It's pretty tough fabric. Using Tide in the washing machine has worked well for me. The fabric will shrink a little and make reinstalling a wrestling match. With patience it will fit and conform to the new foam you installed on the bottom ($OR is expensive but is a perfect fit) and the cut sections you strategically glued onto the existing seat back (rebuilding the bolsters and lumbar areas). If the vinyl sides are cracked even slightly; have an upholstery shop replace them. Good color matches are available. I don't know of any good fabric matches. Several people have tried but its never close enough to match the door cards.
 

FirstFJ60

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I've heard diluted water and white vinegar. Then a detergent and water mixture and use a scrub attachment to a cordless drill to clean seats. Then you can rent a small carpet cleaner for $18 for 4 hours.
 
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Proper upholstery shampooing machine with good upholstery soap. That will clean it without
removing the covers. If the foam is mouldy then remove hog rings, remove covers. Wash
covers separately. Try to laundry soap the foam, let it dry naturally and see where your are
at. If you get ‘dust’ off the dried foam it’s pretty much done. Look for new.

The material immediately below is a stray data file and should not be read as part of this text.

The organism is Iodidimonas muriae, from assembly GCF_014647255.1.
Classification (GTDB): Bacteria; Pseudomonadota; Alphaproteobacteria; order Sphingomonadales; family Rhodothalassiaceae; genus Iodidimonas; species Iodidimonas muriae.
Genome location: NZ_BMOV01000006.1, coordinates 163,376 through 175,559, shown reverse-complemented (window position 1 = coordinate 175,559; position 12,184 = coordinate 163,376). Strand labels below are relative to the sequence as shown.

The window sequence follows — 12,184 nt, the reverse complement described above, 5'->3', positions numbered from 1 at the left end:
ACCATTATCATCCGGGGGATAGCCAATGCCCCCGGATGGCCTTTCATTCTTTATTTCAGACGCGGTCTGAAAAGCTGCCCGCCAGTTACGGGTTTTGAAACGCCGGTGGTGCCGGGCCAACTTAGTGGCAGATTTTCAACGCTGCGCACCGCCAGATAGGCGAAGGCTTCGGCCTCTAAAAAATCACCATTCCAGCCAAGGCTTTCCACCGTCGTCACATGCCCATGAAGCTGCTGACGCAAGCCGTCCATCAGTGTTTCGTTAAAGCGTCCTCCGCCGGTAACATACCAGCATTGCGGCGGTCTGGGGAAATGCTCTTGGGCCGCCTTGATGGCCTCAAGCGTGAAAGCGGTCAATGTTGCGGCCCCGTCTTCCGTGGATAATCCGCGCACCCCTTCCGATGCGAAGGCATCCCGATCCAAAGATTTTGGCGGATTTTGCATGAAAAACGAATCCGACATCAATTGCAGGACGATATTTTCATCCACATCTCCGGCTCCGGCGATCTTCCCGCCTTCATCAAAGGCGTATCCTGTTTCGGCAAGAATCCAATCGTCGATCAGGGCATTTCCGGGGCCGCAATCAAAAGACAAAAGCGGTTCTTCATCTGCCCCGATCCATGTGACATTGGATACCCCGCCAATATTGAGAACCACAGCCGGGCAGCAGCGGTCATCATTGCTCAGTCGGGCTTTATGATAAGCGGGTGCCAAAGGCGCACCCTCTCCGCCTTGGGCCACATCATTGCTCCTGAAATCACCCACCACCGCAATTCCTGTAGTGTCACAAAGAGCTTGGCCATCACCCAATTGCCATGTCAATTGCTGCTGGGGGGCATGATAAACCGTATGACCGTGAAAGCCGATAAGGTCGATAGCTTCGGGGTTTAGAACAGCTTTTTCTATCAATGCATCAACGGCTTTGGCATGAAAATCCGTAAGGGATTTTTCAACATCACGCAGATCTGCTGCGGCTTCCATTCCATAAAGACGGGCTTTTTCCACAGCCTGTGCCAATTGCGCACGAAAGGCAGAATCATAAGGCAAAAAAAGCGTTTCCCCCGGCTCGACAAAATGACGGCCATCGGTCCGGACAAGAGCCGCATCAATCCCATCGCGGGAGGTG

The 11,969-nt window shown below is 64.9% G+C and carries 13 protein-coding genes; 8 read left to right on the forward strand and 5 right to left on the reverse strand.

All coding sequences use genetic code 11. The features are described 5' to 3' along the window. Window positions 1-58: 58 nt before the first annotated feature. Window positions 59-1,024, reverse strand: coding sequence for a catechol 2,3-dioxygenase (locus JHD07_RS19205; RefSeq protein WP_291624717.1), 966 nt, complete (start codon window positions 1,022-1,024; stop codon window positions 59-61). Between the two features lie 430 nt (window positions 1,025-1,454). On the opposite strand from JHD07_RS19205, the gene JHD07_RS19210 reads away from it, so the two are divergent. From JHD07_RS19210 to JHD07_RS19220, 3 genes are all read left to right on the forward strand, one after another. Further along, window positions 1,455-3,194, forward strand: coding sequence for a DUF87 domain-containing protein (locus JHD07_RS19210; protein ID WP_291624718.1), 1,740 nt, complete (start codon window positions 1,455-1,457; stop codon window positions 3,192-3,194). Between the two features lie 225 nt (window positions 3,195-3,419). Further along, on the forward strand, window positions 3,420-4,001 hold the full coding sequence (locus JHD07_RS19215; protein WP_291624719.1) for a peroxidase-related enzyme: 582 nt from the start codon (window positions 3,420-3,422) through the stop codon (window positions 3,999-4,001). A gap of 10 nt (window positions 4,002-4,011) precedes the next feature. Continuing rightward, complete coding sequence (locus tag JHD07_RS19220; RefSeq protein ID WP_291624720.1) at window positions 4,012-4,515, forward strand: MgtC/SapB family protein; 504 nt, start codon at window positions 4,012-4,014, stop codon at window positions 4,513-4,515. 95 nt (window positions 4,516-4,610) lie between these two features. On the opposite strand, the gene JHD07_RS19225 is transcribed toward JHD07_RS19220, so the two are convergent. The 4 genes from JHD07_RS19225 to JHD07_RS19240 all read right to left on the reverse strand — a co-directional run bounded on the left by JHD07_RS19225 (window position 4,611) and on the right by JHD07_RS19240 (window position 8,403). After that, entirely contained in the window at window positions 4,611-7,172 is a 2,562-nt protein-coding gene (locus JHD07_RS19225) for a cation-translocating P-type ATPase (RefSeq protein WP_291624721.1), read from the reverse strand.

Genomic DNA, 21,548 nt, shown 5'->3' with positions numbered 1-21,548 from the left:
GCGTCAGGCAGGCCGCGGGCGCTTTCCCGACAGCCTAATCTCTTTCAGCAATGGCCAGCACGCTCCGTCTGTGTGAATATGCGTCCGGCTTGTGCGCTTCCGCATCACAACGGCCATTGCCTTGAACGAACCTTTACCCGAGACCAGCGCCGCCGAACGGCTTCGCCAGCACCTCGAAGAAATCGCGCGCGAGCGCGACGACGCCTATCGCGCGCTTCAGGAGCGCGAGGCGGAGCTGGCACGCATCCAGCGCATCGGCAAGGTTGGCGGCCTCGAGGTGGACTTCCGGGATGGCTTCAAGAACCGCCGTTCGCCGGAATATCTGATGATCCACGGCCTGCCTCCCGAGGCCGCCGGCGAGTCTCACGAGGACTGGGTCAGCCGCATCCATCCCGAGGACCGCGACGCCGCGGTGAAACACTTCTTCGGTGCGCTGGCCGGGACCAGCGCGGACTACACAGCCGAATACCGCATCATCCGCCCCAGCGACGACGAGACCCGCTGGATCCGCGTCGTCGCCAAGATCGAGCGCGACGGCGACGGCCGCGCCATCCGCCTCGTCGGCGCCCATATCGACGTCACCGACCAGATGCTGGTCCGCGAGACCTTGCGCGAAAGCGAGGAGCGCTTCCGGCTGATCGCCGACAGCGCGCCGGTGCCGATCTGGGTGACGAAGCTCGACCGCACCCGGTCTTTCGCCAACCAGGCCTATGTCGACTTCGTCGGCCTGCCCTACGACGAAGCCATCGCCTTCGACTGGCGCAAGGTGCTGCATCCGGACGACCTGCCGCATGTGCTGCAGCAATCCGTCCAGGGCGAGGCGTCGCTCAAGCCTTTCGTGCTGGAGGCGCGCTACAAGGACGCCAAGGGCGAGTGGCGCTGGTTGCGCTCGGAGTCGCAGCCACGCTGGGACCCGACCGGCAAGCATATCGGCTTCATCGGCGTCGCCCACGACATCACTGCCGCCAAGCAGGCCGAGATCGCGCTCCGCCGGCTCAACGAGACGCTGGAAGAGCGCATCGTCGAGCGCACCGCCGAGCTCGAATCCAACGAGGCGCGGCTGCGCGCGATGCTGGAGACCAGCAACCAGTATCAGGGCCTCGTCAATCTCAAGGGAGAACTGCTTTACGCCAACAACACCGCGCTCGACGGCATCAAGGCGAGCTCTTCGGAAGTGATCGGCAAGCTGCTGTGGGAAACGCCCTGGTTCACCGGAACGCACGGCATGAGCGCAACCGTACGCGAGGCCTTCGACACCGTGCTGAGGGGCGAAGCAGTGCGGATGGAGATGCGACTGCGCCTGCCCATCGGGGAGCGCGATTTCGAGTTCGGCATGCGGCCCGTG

If you don’t know what hog rings are, look at farmers supply. Or upholstery supply store.
 
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I've been a Subaru tech for over 20 years so I've done my fair share of upholstery work but I've never really ventured much into the interior detailing side of things. Usually it's warranty work and if it's messed up we just replace it.

I'm pretty sure we have a carpet cleaner somewhere in the garage. I'll have to see if it has a handheld attachment.
 
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I’ve got some extra upholstery, including a decent rear seat back in grey. If you’re skeptical of the washing machine, toss your seat back through. If it gets shredded (it won’t) I’ll send you one.
 
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I bought a Bissell spot clean pro for cleaning my carpets in my house when the dogs get sick. I went with this model after seeing it used on detailing videos on YouTube and figured I’d use it on my cars as well. It works great around the house, unfortunately I had already cleaned the carpets and seats in my FJ62 prior to buying it, but I wouldn’t hesitate to used it on anything in the cruiser. For mold I’d start off by spraying everything with white vinegar. Test is somewhere first though to make sure it doesn’t ruin the colors. I’d scrub the vinegar in everywhere and let it sit. Then follow up with some carpet/upholstery cleaner and then use the bissell extractor to finish it off.
 
Joined
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Rossland BC
pull all your seats out
rent a carpet cleaner from the grocery store
buy some Mr. Clean of your preferred scent
clean the interior carpets and seats till the water coming out of the rented cleaner is clean

park truck undercover or in garage overnight with heater and a couple fans to dehumidify with windows cracked